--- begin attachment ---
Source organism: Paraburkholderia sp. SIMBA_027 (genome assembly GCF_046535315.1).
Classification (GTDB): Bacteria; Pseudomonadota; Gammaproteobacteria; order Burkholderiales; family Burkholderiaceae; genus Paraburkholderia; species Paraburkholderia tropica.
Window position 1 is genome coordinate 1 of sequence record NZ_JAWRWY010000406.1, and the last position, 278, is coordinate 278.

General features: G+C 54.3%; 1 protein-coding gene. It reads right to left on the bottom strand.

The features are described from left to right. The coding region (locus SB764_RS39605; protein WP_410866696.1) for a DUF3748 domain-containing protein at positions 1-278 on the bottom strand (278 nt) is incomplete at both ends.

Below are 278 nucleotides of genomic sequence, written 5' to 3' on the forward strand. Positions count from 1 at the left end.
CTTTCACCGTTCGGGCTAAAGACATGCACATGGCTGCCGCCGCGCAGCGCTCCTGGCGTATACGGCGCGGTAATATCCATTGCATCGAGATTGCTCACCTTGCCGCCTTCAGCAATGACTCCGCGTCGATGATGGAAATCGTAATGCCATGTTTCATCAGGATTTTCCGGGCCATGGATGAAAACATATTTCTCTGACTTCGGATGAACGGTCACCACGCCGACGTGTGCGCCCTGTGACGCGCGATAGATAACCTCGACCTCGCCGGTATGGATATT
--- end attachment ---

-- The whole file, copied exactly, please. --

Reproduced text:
Source organism: Paraburkholderia sp. SIMBA_027 (genome assembly GCF_046535315.1).
Classification (GTDB): Bacteria; Pseudomonadota; Gammaproteobacteria; order Burkholderiales; family Burkholderiaceae; genus Paraburkholderia; species Paraburkholderia tropica.
Window position 1 is genome coordinate 1 of sequence record NZ_JAWRWY010000406.1, and the last position, 278, is coordinate 278.

General features: G+C 54.3%; 1 protein-coding gene. It reads right to left on the bottom strand.

The features are described from left to right. The coding region (locus SB764_RS39605; protein WP_410866696.1) for a DUF3748 domain-containing protein at positions 1-278 on the bottom strand (278 nt) is incomplete at both ends.

Below are 278 nucleotides of genomic sequence, written 5' to 3' on the forward strand. Positions count from 1 at the left end.
CTTTCACCGTTCGGGCTAAAGACATGCACATGGCTGCCGCCGCGCAGCGCTCCTGGCGTATACGGCGCGGTAATATCCATTGCATCGAGATTGCTCACCTTGCCGCCTTCAGCAATGACTCCGCGTCGATGATGGAAATCGTAATGCCATGTTTCATCAGGATTTTCCGGGCCATGGATGAAAACATATTTCTCTGACTTCGGATGAACGGTCACCACGCCGACGTGTGCGCCCTGTGACGCGCGATAGATAACCTCGACCTCGCCGGTATGGATATT